The prequels use choir throughout all three films. Two of the key themes from the prequels are based on choir use. You have “Battle of the Heroes” for the final duel with Obi-Wan and Anakin. But my favorite is the massive and imposing “Duel of the Fates”. To me, this is the sound of the prequels. It is an amazing piece, one that we didn’t expect in a Star Wars film. In fact I remember when this score was first released that people were saying it didn’t sound like a Star Wars score. “Duel of the Fates” was usually the reason why.

The irony is that when The Force Awakens came out people were complaining that it didn’t sound like Star Wars because it didn’t have any choral stand out moments.

Another triumph for Williams is the main theme for Attack of the Clones. This love theme is called “Across the Stars” and it is the heart of the film. Williams does his best to create a golden age romance theme. The music does a better job of conveying romance and young love than the actors do (and it often feels overdone when combined with the muted acting on the screen).  But in this theme we get something that Williams had never done before (but would certainly do again with his impressive score to The Force Awakens). “Across the Stars” has multiple parts built into it. So Williams is able to use the theme in nearly any kind of situation. Sure you have the romantic moments, but there are portions of the theme that he adapts into action music very successfully. It works great as Padme and Anakin team up to save Obi-Wan. He also uses portions to hint at the darkness within the relationship, scoring key scenes with the same theme played in an unsettling way. “Across the Stars” gets plenty of stand out moments in the film and is pretty catchy to boot. So a lot of film music fans consider it the highlight of the prequel music.

Unfortunately Williams ran into issues while working on Attack of the Clones and Revenge of the Sith. Lucas was constantly re-editing the film. This made it very difficult for Williams to write music when the scenes were constantly changing. For Attack of the Clones he eventually let Lucas just cut together music from earlier in the film and from The Phantom Menace to fit whatever final version of the end battle Lucas ended up with.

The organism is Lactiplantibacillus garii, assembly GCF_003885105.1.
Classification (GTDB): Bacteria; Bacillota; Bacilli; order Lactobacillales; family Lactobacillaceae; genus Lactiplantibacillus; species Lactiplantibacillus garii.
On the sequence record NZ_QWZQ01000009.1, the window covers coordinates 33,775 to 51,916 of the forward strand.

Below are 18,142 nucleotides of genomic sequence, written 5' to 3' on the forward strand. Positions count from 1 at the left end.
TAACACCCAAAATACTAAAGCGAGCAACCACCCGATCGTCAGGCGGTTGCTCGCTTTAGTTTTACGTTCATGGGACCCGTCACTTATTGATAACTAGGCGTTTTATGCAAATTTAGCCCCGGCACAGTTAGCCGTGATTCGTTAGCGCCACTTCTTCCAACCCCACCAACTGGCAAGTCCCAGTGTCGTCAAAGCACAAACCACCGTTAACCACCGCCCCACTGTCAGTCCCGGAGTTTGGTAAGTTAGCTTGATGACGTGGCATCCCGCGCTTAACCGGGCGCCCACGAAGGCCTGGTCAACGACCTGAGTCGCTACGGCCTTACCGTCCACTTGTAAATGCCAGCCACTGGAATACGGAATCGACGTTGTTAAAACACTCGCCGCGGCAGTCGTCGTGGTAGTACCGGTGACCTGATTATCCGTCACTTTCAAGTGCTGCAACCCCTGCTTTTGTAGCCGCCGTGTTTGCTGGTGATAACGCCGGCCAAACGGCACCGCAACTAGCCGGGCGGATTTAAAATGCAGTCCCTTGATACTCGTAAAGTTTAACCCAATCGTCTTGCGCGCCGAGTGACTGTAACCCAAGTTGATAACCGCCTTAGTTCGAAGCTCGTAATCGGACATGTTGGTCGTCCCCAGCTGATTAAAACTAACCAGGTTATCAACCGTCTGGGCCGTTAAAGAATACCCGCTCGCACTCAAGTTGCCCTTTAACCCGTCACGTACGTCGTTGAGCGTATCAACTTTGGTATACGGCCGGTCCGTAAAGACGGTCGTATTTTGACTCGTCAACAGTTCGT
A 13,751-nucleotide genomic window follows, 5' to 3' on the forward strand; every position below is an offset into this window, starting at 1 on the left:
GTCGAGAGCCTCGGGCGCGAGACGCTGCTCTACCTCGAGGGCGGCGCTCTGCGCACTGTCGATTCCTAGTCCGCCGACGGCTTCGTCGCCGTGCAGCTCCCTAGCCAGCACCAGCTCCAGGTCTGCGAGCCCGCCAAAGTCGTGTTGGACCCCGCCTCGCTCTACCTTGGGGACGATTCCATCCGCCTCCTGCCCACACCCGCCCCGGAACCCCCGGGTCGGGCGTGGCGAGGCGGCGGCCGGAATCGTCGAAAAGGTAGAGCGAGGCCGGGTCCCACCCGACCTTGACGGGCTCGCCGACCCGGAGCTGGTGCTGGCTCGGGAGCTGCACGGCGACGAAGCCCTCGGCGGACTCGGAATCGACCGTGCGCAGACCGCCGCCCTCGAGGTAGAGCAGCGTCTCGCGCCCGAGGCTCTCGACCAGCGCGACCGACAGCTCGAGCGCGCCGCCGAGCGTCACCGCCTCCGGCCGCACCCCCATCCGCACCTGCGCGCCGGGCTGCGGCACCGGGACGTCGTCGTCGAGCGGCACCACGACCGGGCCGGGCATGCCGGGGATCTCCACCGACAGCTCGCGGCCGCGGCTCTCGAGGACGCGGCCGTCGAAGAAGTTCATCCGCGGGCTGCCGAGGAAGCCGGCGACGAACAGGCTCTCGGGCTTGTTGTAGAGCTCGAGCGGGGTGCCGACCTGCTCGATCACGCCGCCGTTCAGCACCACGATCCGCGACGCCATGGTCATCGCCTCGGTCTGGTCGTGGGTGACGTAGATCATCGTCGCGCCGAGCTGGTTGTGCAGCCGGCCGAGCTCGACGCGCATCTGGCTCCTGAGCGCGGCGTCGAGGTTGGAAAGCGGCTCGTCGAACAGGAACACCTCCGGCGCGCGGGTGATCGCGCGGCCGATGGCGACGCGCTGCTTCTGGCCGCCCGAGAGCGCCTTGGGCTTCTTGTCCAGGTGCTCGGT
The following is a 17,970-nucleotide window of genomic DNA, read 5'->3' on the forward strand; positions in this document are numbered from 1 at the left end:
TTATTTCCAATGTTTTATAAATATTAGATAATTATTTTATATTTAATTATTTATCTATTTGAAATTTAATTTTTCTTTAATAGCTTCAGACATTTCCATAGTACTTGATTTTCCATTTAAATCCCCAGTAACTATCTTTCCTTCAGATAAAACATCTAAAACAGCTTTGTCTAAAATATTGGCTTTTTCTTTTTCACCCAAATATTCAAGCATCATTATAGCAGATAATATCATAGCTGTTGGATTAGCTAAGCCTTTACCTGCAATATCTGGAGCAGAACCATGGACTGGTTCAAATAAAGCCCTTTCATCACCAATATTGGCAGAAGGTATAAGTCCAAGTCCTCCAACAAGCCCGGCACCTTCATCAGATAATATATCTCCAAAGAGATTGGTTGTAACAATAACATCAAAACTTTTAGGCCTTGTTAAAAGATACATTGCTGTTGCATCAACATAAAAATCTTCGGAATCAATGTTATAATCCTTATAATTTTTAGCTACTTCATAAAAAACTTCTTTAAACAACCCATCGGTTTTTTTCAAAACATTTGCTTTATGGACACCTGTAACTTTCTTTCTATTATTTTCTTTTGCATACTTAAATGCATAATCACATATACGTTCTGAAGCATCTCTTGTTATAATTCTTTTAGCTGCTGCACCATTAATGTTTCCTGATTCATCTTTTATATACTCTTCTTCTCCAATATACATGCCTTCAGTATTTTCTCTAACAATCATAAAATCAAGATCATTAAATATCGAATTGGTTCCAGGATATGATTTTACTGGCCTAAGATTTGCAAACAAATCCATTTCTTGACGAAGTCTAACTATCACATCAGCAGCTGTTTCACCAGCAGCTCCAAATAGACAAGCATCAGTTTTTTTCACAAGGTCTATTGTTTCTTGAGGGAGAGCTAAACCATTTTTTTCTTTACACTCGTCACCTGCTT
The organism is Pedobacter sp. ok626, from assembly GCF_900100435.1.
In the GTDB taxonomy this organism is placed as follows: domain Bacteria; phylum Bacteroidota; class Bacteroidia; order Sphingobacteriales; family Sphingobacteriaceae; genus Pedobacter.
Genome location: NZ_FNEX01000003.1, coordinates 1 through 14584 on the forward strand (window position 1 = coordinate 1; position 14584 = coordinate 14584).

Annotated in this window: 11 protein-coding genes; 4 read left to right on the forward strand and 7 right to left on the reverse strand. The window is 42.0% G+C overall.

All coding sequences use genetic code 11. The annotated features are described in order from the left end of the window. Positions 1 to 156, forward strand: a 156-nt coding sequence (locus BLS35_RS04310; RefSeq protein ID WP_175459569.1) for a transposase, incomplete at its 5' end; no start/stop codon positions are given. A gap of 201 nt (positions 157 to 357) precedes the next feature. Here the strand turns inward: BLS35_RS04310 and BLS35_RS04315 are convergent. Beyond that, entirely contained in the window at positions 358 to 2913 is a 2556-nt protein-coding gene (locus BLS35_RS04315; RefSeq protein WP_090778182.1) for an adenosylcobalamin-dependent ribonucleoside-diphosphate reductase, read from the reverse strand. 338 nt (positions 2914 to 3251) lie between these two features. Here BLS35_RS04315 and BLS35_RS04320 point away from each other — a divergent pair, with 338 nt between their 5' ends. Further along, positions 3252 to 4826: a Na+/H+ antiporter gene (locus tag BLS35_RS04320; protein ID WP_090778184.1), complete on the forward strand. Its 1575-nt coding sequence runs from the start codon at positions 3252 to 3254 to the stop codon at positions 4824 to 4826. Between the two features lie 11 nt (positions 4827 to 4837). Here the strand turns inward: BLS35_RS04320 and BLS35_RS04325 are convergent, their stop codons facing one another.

When it came to Revenge of the Sith Williams opted for a different tactic. He created a lot of individual themes for moments in the film. The result is shorter cues, but a more colorful score than anything we’ve heard in Star Wars. This score is bursting with great moments and powerful use of choir. At the same time (and I’m guessing this came from Lucas, but I haven’t confirmed it) Williams was asked to reuse key moments from the original trilogy to score new scenes. Only a film music nerd is going to notice how the music from Cloud City in Empire Strikes Back was removed wholesale and plunked down in the middle of the Yoda/Emperor battle. But yeah, I find it incredibly distracting.

In the end I don’t blame Williams for the reused music in the prequels. When you listen to the new themes he crafted for these films it is really amazing. He also took his new technique of scoring action and built on it. The action music in the prequels is more complex, intense and propulsive than the music in the original trilogy. One of the craziest pieces is “Zam the Assassin and the Chase Through Couruscant”. Williams goes insane with percussion and even adds some electric guitar wailing away in there.  

We end up with a kind of trade off. Instead of action scenes built on stand alone themes that mirror the visuals, we get a blast of activity that is both musical and chaotic. At times it works better than others. The Phantom Menace is the best score of the prequels because it balances everything Williams attempted just right. Plenty of new, a few nods to the old, excellent new style action music and “Duel of the Fates”. Awesome stuff!